Members of the Experimental VLF, LF, and MF community again will be reaching out to Amateur Radio operators taking part in ARRL Field Day, June 25-26. A number of Experimental (Part 5) licensees — nearly all of them radio amateurs — have been plying the depths of the radio spectrum as the ham radio community awaits FCC action on the new 2200 and 630 meter bands. The experimenters will be transmitting Field Day-specific beacons and greeting messages.
“The intent is to be an outreach opportunity for these bands and to introduce hams that might not otherwise know that anything is going on below the AM broadcast band,” said John Langridge, KB5NJD. He holds an FCC Part 5 Experimental license with the call sign WG2XIQ. “Radios, antennas, and operators are already in one place, so this is the perfect opportunity for them to listen for these signals, provide reports, and originate NTS traffic for bonus points about the stations that they heard,” he added.
Langridge said he’s planning to visit a few sites around North Texas to do some VLF/LF/MF demonstrations, and he’s set up a page on his website for others to sign up as event participants. The table is automatically updated, and there is a link from the WD2XSH ARRL 600 Meter Experimental Group site.
“We are hoping for a good turnout of ops at MF, LF, and VLF,” Langridge said. “The last few years on MF and LF have been very productive at demonstrating the world below the AM broadcast band.” He’s hoping for the first VLF participant this year.
Several experimental stations will be operating on 630 meters between 472 and 479 kHz. Field Day stations — at home or in the field — are invited to listen for the Experimental stations, using their available Field Day antennas. Many HF radios include receive-only coverage below the Standard Broadcast Band (530-1710 kHz). Operators without Experimental licenses may attempt transmissions under the limitations of FCC Part 15 rules, and at least one has signed up to take part.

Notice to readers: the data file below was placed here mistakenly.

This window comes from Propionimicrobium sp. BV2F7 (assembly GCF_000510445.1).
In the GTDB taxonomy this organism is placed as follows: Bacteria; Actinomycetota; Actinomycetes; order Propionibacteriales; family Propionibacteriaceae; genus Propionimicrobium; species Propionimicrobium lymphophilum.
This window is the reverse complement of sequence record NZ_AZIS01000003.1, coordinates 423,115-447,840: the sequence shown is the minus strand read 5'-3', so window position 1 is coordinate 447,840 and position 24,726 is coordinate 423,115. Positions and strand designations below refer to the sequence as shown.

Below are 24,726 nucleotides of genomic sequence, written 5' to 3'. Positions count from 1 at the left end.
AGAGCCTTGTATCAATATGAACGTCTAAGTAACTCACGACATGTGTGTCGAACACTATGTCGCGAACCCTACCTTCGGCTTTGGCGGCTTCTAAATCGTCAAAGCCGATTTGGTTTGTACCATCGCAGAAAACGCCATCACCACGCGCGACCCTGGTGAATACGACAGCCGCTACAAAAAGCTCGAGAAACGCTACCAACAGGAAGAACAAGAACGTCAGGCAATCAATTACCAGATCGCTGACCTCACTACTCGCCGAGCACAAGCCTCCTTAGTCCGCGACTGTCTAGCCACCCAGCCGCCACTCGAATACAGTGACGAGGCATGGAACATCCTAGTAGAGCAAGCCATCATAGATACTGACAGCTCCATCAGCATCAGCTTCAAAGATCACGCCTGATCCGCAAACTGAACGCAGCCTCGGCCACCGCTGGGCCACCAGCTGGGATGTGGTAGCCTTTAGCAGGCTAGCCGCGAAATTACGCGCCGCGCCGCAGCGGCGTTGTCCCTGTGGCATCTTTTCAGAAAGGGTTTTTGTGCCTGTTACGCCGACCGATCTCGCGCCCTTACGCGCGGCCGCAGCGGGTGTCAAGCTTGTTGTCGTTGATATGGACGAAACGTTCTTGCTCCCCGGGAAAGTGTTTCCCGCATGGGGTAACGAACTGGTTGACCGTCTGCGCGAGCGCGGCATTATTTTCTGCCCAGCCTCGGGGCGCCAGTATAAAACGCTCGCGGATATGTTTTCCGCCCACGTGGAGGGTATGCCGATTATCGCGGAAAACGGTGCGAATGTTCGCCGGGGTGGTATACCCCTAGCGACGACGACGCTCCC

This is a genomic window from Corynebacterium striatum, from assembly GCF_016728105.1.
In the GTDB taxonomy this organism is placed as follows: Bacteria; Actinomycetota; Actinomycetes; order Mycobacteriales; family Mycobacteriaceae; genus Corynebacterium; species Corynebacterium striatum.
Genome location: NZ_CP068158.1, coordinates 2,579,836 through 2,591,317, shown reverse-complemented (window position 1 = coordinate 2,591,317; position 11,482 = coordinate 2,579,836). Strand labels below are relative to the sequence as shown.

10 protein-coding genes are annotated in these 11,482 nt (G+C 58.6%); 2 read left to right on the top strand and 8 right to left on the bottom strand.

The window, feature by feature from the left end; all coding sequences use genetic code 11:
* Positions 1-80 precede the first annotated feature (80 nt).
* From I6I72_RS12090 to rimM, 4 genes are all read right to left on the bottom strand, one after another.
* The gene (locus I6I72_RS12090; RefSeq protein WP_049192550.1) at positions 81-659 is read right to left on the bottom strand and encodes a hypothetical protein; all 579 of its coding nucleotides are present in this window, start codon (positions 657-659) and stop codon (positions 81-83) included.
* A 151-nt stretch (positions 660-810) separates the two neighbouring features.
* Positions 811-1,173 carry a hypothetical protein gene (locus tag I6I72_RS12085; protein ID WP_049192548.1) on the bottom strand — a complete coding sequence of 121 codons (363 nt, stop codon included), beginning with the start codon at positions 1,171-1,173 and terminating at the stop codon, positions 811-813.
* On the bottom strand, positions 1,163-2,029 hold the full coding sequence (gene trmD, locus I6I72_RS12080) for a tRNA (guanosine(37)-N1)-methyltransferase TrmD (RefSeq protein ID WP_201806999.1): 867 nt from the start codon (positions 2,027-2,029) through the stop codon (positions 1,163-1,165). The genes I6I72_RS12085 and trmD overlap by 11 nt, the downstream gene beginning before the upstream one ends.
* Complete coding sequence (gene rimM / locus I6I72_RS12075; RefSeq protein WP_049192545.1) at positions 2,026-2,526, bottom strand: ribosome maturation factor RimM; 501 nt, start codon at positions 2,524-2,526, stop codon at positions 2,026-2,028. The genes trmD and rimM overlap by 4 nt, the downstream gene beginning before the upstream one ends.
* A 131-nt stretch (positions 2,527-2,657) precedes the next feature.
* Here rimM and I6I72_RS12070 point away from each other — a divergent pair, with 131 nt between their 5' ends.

Some stations will transmit CW or slow-speed CW and may operate as continuous beacons. Stations may use digital modes, which may require software to decode. QRSS modes will benefit from software packages such as ARGO.
“If you happen to be within a hundred miles of one of these stations, you may be able to hear and decode them 24 hours a day using something as simple as a hand-held short wave receiver that also covers MF and LF,” Langridge said. “Ground wave conditions during the daylight hours are very good, even during the summer. Skywave conditions will vary with solar and geomagnetic conditions as well as season, but conceivably stations could be heard hundreds or thousands of miles away even during the summer under optimum conditions.”
Post reports in the QSO/Reception Report Form for the ARRL 600 Meter Experimental Group, WD2XSH.